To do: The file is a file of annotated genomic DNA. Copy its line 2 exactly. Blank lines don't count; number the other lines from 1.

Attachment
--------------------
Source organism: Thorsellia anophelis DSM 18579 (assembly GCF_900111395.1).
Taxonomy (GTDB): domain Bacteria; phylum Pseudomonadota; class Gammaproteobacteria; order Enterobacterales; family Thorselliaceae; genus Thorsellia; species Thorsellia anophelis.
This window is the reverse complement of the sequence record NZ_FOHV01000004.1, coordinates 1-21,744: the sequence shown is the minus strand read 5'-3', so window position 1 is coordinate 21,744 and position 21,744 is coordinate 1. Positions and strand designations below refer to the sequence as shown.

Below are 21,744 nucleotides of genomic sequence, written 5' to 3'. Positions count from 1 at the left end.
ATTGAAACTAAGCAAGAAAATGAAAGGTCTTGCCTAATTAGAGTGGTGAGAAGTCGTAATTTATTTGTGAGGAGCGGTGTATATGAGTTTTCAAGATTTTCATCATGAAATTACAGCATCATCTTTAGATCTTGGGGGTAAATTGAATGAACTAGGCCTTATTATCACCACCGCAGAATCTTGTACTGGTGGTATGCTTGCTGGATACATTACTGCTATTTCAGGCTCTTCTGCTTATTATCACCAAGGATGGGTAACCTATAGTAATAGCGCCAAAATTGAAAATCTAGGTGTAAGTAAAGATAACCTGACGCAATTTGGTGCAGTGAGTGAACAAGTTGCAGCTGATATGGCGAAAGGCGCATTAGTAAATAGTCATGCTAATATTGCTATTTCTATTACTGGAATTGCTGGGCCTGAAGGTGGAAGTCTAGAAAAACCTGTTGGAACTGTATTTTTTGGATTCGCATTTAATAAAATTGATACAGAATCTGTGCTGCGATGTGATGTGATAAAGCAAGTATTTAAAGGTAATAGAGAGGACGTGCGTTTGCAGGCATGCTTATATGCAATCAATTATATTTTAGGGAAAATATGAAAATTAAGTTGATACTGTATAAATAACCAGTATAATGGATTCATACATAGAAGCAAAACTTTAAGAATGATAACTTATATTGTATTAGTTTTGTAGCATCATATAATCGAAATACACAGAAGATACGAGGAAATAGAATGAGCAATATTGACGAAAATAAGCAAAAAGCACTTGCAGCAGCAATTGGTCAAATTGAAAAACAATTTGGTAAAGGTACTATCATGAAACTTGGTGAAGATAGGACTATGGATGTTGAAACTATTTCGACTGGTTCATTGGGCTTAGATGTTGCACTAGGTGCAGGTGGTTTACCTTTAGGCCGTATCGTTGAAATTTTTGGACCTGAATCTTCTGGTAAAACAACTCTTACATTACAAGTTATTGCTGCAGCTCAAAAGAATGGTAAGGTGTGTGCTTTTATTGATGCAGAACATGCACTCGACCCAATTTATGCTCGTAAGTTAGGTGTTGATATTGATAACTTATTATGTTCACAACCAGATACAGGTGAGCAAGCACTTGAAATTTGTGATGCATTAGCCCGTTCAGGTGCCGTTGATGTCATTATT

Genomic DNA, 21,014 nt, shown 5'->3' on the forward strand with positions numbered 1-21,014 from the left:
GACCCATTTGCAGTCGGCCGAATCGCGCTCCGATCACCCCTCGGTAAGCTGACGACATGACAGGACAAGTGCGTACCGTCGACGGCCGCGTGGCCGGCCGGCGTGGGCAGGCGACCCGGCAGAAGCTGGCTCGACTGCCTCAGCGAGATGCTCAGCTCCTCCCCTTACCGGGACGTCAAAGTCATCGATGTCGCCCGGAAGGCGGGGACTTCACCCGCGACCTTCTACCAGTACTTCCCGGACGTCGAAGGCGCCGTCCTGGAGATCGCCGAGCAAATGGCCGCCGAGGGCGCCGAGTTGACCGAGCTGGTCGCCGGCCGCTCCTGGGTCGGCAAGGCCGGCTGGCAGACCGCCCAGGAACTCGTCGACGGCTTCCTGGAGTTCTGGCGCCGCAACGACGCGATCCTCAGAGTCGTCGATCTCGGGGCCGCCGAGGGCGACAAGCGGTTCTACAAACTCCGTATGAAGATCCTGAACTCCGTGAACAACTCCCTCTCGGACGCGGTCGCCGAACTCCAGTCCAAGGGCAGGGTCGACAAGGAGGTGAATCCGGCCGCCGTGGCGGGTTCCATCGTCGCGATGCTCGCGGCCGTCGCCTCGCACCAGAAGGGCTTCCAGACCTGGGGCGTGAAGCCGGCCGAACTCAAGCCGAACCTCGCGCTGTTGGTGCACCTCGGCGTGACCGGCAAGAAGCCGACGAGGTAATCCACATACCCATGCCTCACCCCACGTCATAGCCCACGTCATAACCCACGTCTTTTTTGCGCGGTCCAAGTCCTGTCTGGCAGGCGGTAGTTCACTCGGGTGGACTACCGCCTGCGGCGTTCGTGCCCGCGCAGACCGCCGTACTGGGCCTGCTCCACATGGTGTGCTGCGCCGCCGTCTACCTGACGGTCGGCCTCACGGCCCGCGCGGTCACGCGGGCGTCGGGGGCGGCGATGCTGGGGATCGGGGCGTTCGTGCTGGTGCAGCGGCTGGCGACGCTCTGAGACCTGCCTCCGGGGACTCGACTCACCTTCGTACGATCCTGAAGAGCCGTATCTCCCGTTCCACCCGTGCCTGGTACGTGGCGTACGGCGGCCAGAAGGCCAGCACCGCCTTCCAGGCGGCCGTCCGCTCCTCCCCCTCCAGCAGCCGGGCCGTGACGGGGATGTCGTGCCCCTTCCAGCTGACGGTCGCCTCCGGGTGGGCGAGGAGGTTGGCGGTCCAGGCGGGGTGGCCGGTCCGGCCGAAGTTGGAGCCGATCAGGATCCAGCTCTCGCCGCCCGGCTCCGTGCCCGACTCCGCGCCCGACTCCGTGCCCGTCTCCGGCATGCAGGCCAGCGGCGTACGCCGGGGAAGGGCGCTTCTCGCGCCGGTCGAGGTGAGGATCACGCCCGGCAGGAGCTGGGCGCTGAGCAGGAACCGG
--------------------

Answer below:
Taxonomy (GTDB): domain Bacteria; phylum Pseudomonadota; class Gammaproteobacteria; order Enterobacterales; family Thorselliaceae; genus Thorsellia; species Thorsellia anophelis.